Equity Release is often designed in two packages; Lifetime mortgages and home reversion.

What Is A Lifetime Mortgage?

A lifetime mortgage is when you take a mortgage on your main property and retain full ownership. The lifetime mortgage must be repaid once the last borrower dies or goes into extended care.

Some of the property’s value can be set as an inheritance to your family. Lifetime mortgages are the most common type of equity release.

The issue with a lifetime mortgage is that you are charged interest on the borrowed money even if you are not making monthly repayments. If you take the excess cash out of the property, you will pay more than if it was in a savings account.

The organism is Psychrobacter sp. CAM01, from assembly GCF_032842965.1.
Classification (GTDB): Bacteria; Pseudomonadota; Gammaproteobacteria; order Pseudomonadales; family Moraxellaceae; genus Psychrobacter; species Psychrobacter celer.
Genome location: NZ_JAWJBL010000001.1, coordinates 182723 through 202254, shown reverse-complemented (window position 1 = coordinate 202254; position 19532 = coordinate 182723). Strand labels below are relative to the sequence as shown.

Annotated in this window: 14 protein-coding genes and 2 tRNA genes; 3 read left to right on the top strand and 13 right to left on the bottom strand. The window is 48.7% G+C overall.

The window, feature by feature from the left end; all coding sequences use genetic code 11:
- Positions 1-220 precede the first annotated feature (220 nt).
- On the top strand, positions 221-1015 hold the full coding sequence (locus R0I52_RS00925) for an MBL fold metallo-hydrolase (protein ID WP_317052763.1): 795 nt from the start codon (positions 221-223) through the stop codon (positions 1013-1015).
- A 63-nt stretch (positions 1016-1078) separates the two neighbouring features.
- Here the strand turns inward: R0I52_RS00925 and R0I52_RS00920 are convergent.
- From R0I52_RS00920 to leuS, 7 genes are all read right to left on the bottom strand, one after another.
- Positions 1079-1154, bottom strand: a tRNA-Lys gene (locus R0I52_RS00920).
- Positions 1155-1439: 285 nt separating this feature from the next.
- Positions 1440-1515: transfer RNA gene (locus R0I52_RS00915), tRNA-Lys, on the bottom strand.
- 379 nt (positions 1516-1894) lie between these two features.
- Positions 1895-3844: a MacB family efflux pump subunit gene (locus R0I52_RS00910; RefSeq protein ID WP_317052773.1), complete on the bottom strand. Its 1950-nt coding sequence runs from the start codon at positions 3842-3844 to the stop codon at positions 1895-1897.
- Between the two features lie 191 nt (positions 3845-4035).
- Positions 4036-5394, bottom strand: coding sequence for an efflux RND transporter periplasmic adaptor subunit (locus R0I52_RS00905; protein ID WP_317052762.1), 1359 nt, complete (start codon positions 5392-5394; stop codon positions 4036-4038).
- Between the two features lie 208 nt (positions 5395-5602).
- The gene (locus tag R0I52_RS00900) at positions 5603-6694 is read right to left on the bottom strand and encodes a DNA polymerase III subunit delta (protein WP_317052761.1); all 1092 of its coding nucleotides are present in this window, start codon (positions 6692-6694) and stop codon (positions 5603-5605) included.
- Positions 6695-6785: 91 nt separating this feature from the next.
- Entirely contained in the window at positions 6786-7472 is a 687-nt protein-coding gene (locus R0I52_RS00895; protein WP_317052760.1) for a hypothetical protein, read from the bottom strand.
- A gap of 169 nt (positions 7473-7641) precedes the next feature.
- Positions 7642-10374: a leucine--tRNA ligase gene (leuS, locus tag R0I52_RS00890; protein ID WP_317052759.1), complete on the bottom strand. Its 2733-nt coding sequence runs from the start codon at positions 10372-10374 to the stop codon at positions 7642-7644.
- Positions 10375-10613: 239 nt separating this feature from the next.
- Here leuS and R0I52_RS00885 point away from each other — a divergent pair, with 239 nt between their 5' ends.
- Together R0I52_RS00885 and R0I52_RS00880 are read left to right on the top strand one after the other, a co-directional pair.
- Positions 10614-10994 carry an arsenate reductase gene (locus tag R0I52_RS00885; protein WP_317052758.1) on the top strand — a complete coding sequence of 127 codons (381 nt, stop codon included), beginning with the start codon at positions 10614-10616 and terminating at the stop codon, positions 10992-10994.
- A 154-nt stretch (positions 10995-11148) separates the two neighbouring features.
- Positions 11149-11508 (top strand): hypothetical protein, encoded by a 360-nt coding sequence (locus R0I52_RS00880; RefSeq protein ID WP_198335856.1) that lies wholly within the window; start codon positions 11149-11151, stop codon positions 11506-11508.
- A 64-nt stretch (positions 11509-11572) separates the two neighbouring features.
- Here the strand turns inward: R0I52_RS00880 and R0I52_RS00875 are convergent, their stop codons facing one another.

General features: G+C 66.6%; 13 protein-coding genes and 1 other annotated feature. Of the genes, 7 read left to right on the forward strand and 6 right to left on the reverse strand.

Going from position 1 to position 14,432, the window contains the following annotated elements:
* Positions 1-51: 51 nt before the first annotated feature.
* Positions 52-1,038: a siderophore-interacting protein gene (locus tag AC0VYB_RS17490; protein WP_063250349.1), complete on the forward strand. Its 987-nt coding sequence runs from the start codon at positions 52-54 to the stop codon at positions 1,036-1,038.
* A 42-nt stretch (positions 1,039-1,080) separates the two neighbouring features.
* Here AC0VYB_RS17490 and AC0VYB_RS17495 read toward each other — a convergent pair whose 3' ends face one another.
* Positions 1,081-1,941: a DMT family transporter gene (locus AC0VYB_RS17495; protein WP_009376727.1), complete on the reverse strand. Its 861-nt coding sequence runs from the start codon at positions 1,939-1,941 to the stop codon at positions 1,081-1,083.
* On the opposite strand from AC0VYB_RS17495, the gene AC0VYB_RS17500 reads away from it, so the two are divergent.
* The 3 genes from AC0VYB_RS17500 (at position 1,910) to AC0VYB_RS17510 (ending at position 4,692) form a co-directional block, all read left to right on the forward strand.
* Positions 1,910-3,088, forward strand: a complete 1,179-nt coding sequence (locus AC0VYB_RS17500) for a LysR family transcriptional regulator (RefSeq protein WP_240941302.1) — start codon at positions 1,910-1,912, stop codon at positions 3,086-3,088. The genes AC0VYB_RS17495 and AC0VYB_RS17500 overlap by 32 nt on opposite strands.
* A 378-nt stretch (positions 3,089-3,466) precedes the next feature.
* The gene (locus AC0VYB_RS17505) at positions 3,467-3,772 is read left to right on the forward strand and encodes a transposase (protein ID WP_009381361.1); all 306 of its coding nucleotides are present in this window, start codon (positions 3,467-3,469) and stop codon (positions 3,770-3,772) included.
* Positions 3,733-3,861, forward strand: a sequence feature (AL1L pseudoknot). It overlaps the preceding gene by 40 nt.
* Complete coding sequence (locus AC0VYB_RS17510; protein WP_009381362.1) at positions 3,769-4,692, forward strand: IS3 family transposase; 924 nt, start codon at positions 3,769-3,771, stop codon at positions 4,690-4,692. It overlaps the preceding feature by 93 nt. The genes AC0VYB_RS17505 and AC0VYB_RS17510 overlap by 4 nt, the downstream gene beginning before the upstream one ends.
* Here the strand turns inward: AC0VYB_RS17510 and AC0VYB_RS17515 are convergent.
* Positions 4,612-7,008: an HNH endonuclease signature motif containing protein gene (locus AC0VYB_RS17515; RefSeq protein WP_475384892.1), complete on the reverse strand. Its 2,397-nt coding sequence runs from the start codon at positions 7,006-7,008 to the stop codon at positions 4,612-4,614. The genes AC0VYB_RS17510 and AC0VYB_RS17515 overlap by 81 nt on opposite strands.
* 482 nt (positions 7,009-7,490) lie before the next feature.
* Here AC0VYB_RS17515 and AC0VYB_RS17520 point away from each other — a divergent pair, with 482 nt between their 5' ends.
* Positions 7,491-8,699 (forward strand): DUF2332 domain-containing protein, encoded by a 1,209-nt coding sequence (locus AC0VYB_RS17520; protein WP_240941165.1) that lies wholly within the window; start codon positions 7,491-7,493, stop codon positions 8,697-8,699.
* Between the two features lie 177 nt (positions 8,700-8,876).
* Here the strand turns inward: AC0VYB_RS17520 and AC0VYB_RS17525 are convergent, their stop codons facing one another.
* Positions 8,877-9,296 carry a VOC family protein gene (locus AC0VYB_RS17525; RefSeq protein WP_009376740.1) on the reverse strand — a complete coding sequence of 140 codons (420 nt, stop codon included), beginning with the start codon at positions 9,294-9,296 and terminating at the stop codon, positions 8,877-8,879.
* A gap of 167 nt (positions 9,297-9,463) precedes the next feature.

What Is A Home Reversion?

A home reversion is when you sell part or all of your property to a home reversion lender — in return; you will receive a lump sum of money or regular payments. You have the right to continue living on the property until you die, but you must agree to maintain and insure it.

If you sell only a fraction of the property, you can save a percentage of the value for later use or an inheritance.

Unless you decide to take out further equity releases, the value percentage will always remain the same regardless of the change in property value.

When the last borrower dies or is moved into long-time care, the property will be sold, and the sale proceeds are shared according to the remaining proportions of ownership.